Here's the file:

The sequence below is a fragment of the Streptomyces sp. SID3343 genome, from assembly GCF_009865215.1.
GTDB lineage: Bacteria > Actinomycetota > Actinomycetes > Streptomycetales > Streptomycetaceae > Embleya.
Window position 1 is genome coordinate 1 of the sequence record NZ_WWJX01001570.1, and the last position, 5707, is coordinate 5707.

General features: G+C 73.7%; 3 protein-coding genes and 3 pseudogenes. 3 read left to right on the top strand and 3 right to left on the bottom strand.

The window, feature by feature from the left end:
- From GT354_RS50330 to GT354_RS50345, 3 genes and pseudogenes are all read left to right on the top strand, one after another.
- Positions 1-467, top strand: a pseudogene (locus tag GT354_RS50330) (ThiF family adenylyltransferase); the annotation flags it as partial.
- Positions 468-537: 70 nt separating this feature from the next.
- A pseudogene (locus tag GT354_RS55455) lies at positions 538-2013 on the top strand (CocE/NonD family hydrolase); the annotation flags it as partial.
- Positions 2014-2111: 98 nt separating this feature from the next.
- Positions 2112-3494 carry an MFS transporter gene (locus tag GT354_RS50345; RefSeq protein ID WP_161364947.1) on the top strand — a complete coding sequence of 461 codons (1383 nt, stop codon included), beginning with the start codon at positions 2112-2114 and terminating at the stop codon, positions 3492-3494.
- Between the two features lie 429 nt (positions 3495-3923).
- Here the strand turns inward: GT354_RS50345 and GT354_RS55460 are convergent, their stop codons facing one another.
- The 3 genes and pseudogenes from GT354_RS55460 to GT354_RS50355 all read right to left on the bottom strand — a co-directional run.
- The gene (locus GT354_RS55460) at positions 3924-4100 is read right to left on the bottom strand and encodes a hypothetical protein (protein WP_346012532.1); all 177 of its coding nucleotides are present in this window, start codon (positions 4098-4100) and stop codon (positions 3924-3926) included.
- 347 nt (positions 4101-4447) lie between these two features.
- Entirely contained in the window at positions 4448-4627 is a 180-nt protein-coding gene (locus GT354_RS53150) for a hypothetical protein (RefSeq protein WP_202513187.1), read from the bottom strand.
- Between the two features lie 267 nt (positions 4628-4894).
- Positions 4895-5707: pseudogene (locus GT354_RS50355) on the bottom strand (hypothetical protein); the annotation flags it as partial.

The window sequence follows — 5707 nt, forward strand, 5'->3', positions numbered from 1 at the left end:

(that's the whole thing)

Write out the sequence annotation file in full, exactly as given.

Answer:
The sequence below is a fragment of the Streptomyces sp. SID3343 genome, from assembly GCF_009865215.1.
GTDB lineage: Bacteria > Actinomycetota > Actinomycetes > Streptomycetales > Streptomycetaceae > Embleya.
Window position 1 is genome coordinate 1 of the sequence record NZ_WWJX01001570.1, and the last position, 5707, is coordinate 5707.

General features: G+C 73.7%; 3 protein-coding genes and 3 pseudogenes. 3 read left to right on the top strand and 3 right to left on the bottom strand.

The window, feature by feature from the left end:
- From GT354_RS50330 to GT354_RS50345, 3 genes and pseudogenes are all read left to right on the top strand, one after another.
- Positions 1-467, top strand: a pseudogene (locus tag GT354_RS50330) (ThiF family adenylyltransferase); the annotation flags it as partial.
- Positions 468-537: 70 nt separating this feature from the next.
- A pseudogene (locus tag GT354_RS55455) lies at positions 538-2013 on the top strand (CocE/NonD family hydrolase); the annotation flags it as partial.
- Positions 2014-2111: 98 nt separating this feature from the next.
- Positions 2112-3494 carry an MFS transporter gene (locus tag GT354_RS50345; RefSeq protein ID WP_161364947.1) on the top strand — a complete coding sequence of 461 codons (1383 nt, stop codon included), beginning with the start codon at positions 2112-2114 and terminating at the stop codon, positions 3492-3494.
- Between the two features lie 429 nt (positions 3495-3923).
- Here the strand turns inward: GT354_RS50345 and GT354_RS55460 are convergent, their stop codons facing one another.
- The 3 genes and pseudogenes from GT354_RS55460 to GT354_RS50355 all read right to left on the bottom strand — a co-directional run.
- The gene (locus GT354_RS55460) at positions 3924-4100 is read right to left on the bottom strand and encodes a hypothetical protein (protein WP_346012532.1); all 177 of its coding nucleotides are present in this window, start codon (positions 4098-4100) and stop codon (positions 3924-3926) included.
- 347 nt (positions 4101-4447) lie between these two features.
- Entirely contained in the window at positions 4448-4627 is a 180-nt protein-coding gene (locus GT354_RS53150) for a hypothetical protein (RefSeq protein WP_202513187.1), read from the bottom strand.
- Between the two features lie 267 nt (positions 4628-4894).
- Positions 4895-5707: pseudogene (locus GT354_RS50355) on the bottom strand (hypothetical protein); the annotation flags it as partial.

The window sequence follows — 5707 nt, forward strand, 5'->3', positions numbered from 1 at the left end: